Search Images Maps Play YouTube News Gmail Drive More »
Sign in
Screen reader users: click this link for accessible mode. Accessible mode has the same essential features but works better with your reader.

Patents

  1. Advanced Patent Search
Publication numberUS20050289111 A1
Publication typeApplication
Application numberUS 11/112,955
Publication dateDec 29, 2005
Filing dateApr 22, 2005
Priority dateJun 25, 2004
Also published asUS8156123, US20070112844
Publication number11112955, 112955, US 2005/0289111 A1, US 2005/289111 A1, US 20050289111 A1, US 20050289111A1, US 2005289111 A1, US 2005289111A1, US-A1-20050289111, US-A1-2005289111, US2005/0289111A1, US2005/289111A1, US20050289111 A1, US20050289111A1, US2005289111 A1, US2005289111A1
InventorsGuy Tribble, Yan Arrouye, Dominic Giampaolo
Original AssigneeTribble Guy L, Yan Arrouye, Dominic Giampaolo
Export CitationBiBTeX, EndNote, RefMan
External Links: USPTO, USPTO Assignment, Espacenet
Method and apparatus for processing metadata
US 20050289111 A1
Abstract
Methods and apparatuses for processing metadata are described herein. In one embodiment, when a file (e.g., a text, audio, and/or image files) having metadata is received, the metadata and optionally at least a portion of the content of the file are extracted from the file to generate a first set of metadata. An analysis is performed on the extracted metadata and the content to generate a second set of metadata, which may include metadata in addition to the first set of metadata. The second set of metadata may be stored in a database suitable to be searched to identify or locate the file. Other methods and apparatuses are also described.
Images(57)
Previous page
Next page
Claims(27)
1. A machine implemented method, comprising:
extracting at least a portion of at least one of content and metadata from a file to generate a first set of metadata; and
performing a metadata analysis on the first set of metadata to generate a second set of metadata having at least one metadata not included in the first set of metadata, wherein the second set of metadata is suitable to be searched to identify the file.
2. The method of claim 1, further comprising:
determining a type of the file; and
invoking an importer associated with the determined type of the file to extract the metadata from the file.
3. The method of claim 1, further comprising storing the second set of metadata in a database referenced by one or more predetermined categories, which when are matched with a search query, identify the file.
4. The method of claim 3, further comprising:
determining a relationship between two or more of the first set of metadata based on the metadata analysis; and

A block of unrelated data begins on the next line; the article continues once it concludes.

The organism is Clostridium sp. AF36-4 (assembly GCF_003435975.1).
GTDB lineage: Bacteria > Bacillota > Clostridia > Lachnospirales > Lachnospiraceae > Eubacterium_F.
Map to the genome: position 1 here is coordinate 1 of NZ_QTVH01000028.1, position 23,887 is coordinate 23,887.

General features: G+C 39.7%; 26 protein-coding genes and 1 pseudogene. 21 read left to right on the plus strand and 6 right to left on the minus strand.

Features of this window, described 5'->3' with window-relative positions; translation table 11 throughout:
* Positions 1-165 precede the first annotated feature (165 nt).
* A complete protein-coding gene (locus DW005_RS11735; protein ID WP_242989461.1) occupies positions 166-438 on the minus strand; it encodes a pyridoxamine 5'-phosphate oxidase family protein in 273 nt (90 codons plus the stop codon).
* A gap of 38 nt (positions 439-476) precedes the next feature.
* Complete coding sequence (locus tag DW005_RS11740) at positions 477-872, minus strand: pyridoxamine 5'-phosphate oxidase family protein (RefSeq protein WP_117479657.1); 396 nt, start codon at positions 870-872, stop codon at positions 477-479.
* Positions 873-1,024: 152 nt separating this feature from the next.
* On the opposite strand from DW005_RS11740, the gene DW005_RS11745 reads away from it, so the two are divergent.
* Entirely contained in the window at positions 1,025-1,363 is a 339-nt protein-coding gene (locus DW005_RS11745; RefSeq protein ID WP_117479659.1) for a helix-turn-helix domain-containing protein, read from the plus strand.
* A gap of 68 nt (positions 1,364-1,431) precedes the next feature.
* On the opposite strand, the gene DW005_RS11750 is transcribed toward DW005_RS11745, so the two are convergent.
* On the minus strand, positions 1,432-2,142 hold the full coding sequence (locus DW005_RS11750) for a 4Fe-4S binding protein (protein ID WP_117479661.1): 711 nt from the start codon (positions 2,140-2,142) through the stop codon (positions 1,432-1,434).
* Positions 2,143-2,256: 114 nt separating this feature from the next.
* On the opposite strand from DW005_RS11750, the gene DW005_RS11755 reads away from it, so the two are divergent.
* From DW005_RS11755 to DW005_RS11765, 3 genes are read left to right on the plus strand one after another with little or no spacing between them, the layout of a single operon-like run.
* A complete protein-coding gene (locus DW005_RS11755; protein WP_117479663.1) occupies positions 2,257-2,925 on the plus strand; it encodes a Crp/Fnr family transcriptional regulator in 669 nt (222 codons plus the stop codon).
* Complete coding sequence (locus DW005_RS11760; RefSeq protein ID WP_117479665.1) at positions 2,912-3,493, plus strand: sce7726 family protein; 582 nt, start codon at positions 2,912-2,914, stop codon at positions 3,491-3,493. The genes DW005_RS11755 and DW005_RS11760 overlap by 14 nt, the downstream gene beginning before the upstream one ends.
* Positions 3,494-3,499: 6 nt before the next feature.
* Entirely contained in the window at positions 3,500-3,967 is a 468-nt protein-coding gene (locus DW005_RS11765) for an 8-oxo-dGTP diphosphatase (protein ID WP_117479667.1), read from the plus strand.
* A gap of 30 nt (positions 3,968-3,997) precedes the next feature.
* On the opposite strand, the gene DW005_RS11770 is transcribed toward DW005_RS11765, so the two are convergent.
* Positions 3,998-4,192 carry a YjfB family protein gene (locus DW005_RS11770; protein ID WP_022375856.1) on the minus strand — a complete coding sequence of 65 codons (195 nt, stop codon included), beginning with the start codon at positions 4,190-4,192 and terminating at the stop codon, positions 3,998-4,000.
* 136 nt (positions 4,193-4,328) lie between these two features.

deriving one or more of the second set of metadata from the two or more of the first set of metadata when the determined relationship satisfies one or more predetermined rules.
5. The method of claim 1, wherein the metadata analysis comprises at least one of a latent semantic analysis (LSA), tokenization, stemming, concept extraction, spectrum analysis and filtering, optical character recognition (OCR), and voice recognition.
6. The method of claim 1, wherein the file includes text and wherein the method further comprises:
performing at least one of tokenization, stemming, and concept extraction on the text to generate one or more keywords from the text; and
performing a latent semantic analysis on the one or more keywords to generate additional metadata which forms in part the second set of metadata.
7. The method of claim 1, wherein the file includes an image and wherein the method further comprises performing an image analysis on the image to obtain additional image related information to be used as a part of the second set of metadata.
8. The method of claim 7, wherein performing an image analysis comprises performing at least one of color analysis and shape analysis of the image to determine circumstances under which the image is generated.
9. The method of claim 8, wherein performing an image analysis further comprises performing at least one of a spectrum analysis and spectrum filtering operations to determine a time when the image is generated and to determine whether the image is in a portrait or a landscape configuration.
10. The method of claim 7, further comprising invoking a remote service over a network to obtain additional information regarding the image.
11. The method of claim 10, wherein the remote service comprises a global positioning system (GPS) service to determine geographical information regarding generation of the image.
12. The method of claim 7, further comprising recognizing any text within the image and using one or more keywords from the recognized text to derive additional metadata as a part of the second set of metadata.
13. The method of claim 12, wherein recognizing any text within the image is performed via an optical character recognition (OCR) operation.
14. The method of claim 1, wherein the file comprises an audio clip and wherein the method further comprises determining a type of the audio clip indicating whether the audio clip is a part of a music, a song, and a recorded voice based on the metadata of the audio clip.
15. The method of claim 14, further comprising performing a frequency analysis on the audio clip to determine at least one of a type of music and musical instrument played in the music.
16. The method of claim 15, wherein the frequency analysis is performed via at least one of a spectrum analysis and spectrum filtering operations.
17. The method of claim 14, further comprising recognizing words used in a song of the audio clip, wherein at least a portion of the recognized words are used as a part of second set of metadata.